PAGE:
|10||Minus the Bear|
It?s no secret that my love for this Seattle indie five piece rivals that reserved for my closest friends and family, so when I heard they were making an EP comprised of one new song and acoustic covers of tracks spanning their entire discography, I was both elated and a bit pensive. For such an electrically inclined band to make an exclusively acoustic album not only seemed unnecessary, but potentially deadly to their as yet unmarred catalogue. But, of course, MtB came through and delivered a toned down, but no less captivating, collection of some of their best material. The inclusion of delicate piano plinking on ?Ice Monster? is nothing short of brilliant. Could I expect anything less?
Given their previous three assaults of technical, brutal death metal, Origin were about the last band anyone expected to add any semblance of melody or catchiness to their already overstuffed compositions, but that?s exactly what they did on Antithesis. Guitarist/vocalist and modern death metal hotshot Paul Ryan reformed what was arguably the Topeka band?s best lineup and took a whole new approach to the trademark chaos of the guys? older material. The result is an album graced with career highlights like ?Finite? and the nine minute closing title track, the latter of which could very well be death metal?s proudest accomplishment this year.
Solid melodic death metal from Sweden that, while a bit too lengthy and repetitive in some sections, has some truly powerful moments. Cleanly sung, cosmically themed pop hooks from recently departed vocalist Christian ?lvestam mix with driving double bass drumming and outlandish guitar solos to make a memorable string of tracks that wouldn?t sound out of place on a Soilwork album before they lost their balls. The middle section of the album is worth the price alone.
By now, if you don?t know the Meshuggah formula, you probably haven?t listened to metal in the past 15 years. The Swedes have been jamming alienlike solos and uncountable tempos and time signatures into their densely rhythmic material since before I even learned my A, B, C?s. obZen may not rule as hard as their mid/late-90?s material, but it?s still a blast to count along with the boys from Ume?.
We Are the Nightmare
To say that Arsis guitarist/vocalist James Malone is a death metal guitar prodigy would be selling short his true skill. Dude crams so much geekery into his band?s melodic yet technical attack that it?s hard to believe any of the tracks would stick with you after the Virginia quartet?s latest LP expends its 40 minute lifespan. We Are the Nightmare is Arsis? most accessible release to date, yet it doesn?t contain the unique and ambitious drive that left critics drooling over the act?s debut.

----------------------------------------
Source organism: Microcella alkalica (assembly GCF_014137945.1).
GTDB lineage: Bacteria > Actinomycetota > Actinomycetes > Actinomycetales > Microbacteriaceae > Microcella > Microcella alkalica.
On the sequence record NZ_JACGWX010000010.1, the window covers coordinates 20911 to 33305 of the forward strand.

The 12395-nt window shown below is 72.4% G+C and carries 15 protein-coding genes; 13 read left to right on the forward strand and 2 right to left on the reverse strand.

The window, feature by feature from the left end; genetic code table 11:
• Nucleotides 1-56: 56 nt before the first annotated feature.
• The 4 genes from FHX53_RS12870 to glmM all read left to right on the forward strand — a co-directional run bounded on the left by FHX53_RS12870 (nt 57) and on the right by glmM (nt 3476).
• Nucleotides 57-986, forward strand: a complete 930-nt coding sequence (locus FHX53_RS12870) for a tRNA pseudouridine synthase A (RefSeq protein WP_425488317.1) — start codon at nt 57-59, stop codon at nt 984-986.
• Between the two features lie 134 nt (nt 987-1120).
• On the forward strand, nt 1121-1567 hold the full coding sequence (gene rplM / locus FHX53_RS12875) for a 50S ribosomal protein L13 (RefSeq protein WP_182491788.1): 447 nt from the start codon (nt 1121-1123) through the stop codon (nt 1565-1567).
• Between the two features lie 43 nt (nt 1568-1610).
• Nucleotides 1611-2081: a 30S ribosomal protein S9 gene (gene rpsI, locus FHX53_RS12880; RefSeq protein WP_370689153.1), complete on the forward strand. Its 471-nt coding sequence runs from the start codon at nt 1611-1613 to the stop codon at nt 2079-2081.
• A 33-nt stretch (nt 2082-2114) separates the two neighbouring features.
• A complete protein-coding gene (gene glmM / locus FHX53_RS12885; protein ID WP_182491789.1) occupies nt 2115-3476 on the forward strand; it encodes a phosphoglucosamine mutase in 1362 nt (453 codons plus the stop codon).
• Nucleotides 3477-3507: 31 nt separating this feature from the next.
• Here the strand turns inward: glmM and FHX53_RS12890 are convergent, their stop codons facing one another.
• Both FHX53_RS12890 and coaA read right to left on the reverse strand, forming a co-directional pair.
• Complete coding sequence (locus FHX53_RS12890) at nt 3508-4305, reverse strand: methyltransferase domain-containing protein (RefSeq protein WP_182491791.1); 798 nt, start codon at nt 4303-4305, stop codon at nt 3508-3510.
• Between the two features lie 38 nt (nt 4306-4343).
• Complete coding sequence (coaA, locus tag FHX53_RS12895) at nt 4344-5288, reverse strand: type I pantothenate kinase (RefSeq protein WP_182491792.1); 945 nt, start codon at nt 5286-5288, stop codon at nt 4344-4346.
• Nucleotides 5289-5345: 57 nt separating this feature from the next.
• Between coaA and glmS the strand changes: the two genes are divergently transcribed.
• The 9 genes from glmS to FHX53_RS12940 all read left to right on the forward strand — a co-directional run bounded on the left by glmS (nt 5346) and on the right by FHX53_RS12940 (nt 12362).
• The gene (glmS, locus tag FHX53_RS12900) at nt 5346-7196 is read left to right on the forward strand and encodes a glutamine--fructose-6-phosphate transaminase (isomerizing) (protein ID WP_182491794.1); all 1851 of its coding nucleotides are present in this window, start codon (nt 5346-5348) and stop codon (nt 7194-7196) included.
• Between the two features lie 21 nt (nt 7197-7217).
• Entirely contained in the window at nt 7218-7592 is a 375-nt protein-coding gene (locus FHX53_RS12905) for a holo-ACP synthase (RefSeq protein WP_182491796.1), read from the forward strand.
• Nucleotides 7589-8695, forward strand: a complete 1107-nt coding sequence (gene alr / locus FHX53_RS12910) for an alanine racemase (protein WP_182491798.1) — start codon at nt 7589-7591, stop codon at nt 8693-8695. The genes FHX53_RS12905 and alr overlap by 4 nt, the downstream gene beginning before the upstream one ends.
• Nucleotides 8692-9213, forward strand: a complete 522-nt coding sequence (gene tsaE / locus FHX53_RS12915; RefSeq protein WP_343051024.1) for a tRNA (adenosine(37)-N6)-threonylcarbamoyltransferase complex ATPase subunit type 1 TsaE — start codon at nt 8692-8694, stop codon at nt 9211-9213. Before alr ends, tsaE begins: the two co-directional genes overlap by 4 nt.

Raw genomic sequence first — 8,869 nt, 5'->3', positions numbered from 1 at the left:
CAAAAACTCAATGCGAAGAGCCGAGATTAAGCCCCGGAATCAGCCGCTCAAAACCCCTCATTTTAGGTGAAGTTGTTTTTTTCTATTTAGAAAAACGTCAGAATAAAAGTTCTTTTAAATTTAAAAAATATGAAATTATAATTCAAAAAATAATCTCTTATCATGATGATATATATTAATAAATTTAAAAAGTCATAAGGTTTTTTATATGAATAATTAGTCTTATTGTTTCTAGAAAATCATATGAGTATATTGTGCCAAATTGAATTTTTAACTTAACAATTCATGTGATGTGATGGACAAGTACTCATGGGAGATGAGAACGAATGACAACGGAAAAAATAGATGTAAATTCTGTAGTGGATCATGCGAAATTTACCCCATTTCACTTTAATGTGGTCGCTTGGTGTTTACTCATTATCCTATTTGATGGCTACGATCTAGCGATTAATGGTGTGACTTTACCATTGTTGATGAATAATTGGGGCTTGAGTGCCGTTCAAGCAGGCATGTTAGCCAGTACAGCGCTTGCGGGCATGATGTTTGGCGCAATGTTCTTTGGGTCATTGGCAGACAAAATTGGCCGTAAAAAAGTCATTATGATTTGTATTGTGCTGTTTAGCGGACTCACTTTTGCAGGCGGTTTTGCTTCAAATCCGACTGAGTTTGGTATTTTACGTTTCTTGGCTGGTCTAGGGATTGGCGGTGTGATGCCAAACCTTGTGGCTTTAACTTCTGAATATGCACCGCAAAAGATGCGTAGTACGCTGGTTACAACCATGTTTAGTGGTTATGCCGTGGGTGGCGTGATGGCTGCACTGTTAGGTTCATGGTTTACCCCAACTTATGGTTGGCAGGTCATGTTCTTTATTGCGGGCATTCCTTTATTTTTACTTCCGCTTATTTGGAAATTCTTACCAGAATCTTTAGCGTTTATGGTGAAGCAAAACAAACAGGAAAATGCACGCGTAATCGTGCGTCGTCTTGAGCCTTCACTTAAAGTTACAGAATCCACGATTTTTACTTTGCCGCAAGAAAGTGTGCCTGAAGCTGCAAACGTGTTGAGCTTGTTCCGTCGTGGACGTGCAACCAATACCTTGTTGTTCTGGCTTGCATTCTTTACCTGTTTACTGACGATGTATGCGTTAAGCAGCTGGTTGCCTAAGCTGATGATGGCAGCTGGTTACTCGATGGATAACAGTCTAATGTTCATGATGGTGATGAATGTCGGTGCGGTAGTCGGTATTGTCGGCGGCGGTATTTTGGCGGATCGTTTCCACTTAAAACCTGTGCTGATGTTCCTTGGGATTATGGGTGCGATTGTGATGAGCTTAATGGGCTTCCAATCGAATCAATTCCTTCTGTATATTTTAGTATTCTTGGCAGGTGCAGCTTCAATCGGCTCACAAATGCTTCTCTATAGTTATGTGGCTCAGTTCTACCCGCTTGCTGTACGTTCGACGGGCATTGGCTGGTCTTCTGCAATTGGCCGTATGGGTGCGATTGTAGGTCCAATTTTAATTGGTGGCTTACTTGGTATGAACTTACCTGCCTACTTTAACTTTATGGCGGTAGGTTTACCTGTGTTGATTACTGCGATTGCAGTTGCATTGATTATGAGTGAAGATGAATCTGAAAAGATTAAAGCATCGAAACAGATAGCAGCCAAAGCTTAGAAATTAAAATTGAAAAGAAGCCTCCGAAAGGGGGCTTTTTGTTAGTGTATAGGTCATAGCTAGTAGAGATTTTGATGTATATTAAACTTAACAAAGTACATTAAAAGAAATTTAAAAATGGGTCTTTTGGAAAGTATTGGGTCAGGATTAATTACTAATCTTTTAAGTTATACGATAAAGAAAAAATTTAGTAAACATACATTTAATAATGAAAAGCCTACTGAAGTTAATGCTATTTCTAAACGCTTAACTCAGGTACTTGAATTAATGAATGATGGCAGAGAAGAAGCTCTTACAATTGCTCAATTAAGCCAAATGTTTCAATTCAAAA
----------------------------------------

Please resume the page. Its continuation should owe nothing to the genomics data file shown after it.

An Overdose of Death...
This whole thrash revival thing was supposed to have died by now. Who really wants to hear a disc of whiplash-inducing tempos by dudes who were just a glimmer in their papas? eyes when Megadeth and their ilk were pioneering the sound and doing it much better? As it turns out, lots of people want to hear that, and the scene has exploded since early ?07, only to culminate in its finest (half) hour with the third release from Portland?s own Toxic Holocaust. Founder Joel Grind?s previous two releases (which he pretty much recorded by himself) hinted at a breakthrough, but after signing with the legendary Relapse Records, his project has finally realized its potential with An Overdose of Death. This is a about as old school as it gets, with everything from the production, instrumentation, hell, even the cover art, reaching back two decades to embrace everything that made classic thrash the vibrant genre and scene that it was. While the new kids will never fully capture the atmosphere of the original era, this still makes me want a pair of high tops.
Viva La Vida or Death and All His Friends
Coldplay is just about the last band I would have thought to collaborate with brilliant producer and ambient forefather Brian Eno, but now that Viva la Vida has sunken in, it?s not hard to see the connection. His masterful placement of strings on the title track had me sold upon the first listen. A dark, slightly progressive album that makes me sad they won?t be around too much longer.
Bearing and Distance
This album is almost too angry for its own good. The relatively unknown hardcore quartet from Buena Park, California tears through this 18 minute album as if they thought blood pressure was the nation?s currency. Intense as hell.
Twilight of the Thunder God
These Swedish (seeing a pattern here) melodic death metal Vikings have been at the game since the early 90?s, but they haven?t sounded this driven and epic since their classic Versus the World album. They?re sure as hell not reinventing the wheel, but that?s not the point. Just call them the AC/DC of the melodeath scene and make peace with the fact that evolution is not in their vocabulary.
|19||The Gates of Slumber|
Coming from a town where modern instrumental post-metal is all the rage, this Chicago doom trio stands staunchly in the past. These guys draw from the days when Black Sabbath meant weed and Satan, not an age when Ozzy welcomes camera crews into his house to watch as he bumbles through fatherhood. Kind of cheesy, but unabashedly heavy, Conqueror is a satisfying offering to the Gods of Doom.
Massive Conspiracy Against All Life
If you believe the buzz, this is the final LP by the infamous Bay Area black metal solo act helmed by tattoo artist by day, dungeon crawler by night, Jeff Whitehead (aka Wrest). And what a send off it is. Just about every instrument (all played by Wrest, of course) has a chance to shine, which makes the real star of the album the production.
Diminishing Between Worlds